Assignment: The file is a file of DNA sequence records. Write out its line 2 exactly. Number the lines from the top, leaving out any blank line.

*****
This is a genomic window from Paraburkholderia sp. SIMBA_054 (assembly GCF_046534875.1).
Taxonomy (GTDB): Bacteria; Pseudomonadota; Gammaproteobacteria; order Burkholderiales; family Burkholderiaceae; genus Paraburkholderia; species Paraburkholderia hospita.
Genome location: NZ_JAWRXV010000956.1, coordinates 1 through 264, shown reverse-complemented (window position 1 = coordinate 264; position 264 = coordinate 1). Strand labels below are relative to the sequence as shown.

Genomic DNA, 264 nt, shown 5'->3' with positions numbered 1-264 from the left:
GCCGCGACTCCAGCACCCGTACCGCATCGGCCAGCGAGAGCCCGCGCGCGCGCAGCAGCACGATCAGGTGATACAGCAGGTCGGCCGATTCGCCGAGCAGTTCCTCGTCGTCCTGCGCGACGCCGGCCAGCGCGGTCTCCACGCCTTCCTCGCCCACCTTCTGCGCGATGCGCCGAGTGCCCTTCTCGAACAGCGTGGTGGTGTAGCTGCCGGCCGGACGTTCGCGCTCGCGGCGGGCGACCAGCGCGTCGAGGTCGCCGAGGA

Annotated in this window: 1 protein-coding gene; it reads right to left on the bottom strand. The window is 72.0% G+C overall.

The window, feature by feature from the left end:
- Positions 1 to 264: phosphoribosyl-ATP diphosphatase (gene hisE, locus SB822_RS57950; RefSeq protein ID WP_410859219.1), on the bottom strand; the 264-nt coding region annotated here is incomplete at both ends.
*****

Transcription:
Taxonomy (GTDB): Bacteria; Pseudomonadota; Gammaproteobacteria; order Burkholderiales; family Burkholderiaceae; genus Paraburkholderia; species Paraburkholderia hospita.